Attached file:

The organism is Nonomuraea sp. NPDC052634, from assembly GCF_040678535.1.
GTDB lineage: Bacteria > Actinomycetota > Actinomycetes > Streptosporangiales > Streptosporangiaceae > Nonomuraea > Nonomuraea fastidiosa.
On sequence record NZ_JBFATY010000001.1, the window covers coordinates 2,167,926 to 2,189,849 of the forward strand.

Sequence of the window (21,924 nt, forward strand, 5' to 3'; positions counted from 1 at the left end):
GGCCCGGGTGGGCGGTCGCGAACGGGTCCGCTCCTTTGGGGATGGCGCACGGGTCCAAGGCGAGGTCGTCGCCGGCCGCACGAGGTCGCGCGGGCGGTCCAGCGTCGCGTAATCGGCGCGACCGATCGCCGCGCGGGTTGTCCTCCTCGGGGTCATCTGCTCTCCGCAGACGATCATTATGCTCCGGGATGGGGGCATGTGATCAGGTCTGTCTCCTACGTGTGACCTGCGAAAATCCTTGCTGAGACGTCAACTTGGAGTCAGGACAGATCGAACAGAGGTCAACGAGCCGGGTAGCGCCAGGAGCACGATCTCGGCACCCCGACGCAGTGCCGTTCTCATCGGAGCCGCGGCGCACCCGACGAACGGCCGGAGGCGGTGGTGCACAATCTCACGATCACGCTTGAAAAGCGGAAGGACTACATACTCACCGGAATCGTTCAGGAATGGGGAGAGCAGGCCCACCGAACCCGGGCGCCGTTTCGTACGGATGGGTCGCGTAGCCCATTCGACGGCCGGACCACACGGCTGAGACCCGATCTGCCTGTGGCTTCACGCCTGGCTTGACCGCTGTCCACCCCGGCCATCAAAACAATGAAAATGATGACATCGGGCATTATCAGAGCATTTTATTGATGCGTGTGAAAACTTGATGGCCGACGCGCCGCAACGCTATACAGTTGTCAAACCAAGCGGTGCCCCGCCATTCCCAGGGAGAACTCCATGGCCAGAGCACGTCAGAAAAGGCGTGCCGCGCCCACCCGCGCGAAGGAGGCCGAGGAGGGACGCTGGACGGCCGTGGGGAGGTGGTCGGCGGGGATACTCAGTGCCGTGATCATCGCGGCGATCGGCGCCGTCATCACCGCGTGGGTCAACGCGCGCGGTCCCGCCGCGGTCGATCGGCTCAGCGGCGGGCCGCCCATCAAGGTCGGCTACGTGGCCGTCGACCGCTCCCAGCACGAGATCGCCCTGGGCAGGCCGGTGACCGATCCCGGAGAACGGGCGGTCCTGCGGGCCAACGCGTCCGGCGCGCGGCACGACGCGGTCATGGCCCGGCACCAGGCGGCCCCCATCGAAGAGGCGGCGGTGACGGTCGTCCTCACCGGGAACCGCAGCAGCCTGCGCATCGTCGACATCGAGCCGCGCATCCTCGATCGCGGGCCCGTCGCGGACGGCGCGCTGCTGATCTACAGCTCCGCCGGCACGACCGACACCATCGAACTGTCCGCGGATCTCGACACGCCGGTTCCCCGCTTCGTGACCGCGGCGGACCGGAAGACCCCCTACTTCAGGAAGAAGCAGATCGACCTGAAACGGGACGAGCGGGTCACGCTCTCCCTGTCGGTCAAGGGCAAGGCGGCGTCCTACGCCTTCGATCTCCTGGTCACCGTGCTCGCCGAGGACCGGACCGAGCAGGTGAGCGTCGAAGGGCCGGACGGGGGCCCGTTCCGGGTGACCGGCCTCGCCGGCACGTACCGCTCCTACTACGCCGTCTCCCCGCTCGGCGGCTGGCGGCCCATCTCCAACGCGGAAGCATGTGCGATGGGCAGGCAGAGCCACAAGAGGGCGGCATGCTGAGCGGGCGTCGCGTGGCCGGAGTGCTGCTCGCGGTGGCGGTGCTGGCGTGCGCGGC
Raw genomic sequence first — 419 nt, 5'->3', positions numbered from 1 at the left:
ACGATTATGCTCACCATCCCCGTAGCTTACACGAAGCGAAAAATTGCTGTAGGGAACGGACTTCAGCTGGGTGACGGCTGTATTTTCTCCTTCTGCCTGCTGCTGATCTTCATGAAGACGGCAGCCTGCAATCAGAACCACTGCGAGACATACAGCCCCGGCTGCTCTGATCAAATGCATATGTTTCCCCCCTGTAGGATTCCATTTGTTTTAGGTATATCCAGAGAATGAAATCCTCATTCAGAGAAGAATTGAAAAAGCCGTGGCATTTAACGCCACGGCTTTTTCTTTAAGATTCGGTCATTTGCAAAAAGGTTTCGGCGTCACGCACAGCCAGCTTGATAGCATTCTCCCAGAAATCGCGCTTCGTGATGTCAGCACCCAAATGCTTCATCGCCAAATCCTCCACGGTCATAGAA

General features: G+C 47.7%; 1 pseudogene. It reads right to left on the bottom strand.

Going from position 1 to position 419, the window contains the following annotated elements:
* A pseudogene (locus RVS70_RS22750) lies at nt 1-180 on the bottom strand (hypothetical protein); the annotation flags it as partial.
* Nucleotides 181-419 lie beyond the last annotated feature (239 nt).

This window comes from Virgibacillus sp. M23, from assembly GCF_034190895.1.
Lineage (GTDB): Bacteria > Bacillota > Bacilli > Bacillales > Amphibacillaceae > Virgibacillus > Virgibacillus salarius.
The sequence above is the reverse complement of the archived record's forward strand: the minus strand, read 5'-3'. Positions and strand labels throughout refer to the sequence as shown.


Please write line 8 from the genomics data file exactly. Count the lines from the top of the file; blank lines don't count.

General features: G+C 47.7%; 1 pseudogene. It reads right to left on the bottom strand.